The Martial Raysse Retrospective at Le Centre Pompidou, Paris

14 May-22 September


Le Centre Pompidou’s summer retrospective opens with a quote from Raysse, "Today’s art is a rocket in space. Prisunic supermarkets are the museums of modern art", which defines the experience that awaits you. The provocative artist Martial Raysse was born to a family of ceramicists in 1936 and became obsessed with the beauty of plastic as he worked amongst the New Realists of Nice. He then moved to New York City to submerge himself in the Pop Art scene as illustrated by the electrifying explosion of colour in his work. 


Le Centre Pompidou brings together 200 paintings, sculptures, films, photographs and drawings, which illustrate the diversity of his work. As you stroll around the exhibition it is immediately obvious that what makes his work so intriguing are the paradoxes. There is a stirring juxtaposition of his neon celebration of consumer society, which could have been found in Warhol’s factory, with a string of innovative works in fluorescent paint. These paintings seek to reflect the lessons of the Old Masters with the illustration of their theories of perspective, allegorical systems and symbolism.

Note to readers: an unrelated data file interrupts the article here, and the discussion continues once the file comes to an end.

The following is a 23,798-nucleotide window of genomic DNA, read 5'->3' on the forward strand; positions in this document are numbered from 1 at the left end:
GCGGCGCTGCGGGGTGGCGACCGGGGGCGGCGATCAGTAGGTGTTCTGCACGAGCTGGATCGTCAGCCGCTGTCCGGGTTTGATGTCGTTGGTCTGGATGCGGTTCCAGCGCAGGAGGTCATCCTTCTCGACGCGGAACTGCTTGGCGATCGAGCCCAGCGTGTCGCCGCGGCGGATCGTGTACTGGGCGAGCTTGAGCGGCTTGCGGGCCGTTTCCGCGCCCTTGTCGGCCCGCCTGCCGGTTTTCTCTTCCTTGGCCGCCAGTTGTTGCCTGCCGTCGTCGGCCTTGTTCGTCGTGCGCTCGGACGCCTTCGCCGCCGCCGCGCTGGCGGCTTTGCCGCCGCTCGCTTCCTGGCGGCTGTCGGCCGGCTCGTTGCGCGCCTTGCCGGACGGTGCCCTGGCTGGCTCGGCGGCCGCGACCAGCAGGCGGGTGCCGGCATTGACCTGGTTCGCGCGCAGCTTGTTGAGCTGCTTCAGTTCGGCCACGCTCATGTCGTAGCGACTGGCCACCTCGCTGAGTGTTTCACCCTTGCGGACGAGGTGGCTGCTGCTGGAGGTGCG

Upon first entry you are confronted with a somewhat disheartening array of sculptures made from trash and the odd cliché neon sign, but when you move through past the ‘beach theatre’ and suddenly recognize the Italian Renaissance artist, Titian’s Venus of Urbino, it is somewhat endearing - even if she looks like she’s tumbled out of a rave. What follows are various anonymous portraits of stereotyped women in bold, block colour, which I don’t doubt that the likes of feminist art historian Griselda Pollock would jump at the chance to dissect. There are also many sober attempts at rather bland figurative drawing and sculpture, which would best be ignored. 


However, we were utterly bewitched by Raysse’s somewhat hypnotic and totally bizarre films. One depicted the intriguingly slow process of a well-dressed gentleman decapitating a beautiful flower, before stripping it of leaves and taking a hammer to the flowerpot. The combination of blind destruction and the untainted beauty of nature's bounty is impactful. The possible meanings are endless and there is nothing like a good debate on the highs and lows of feminism to warm an afternoon. In short, I certainly wouldn’t travel to Paris to see Martial Raysse’s retrospective if you’re perfectly satisfied with the likes of Warhol, but it is certainly a fabulous use of an hour if you find yourself at a loss in the City of Lights. 


Written by Flora Alexandra Ogilvy, founder of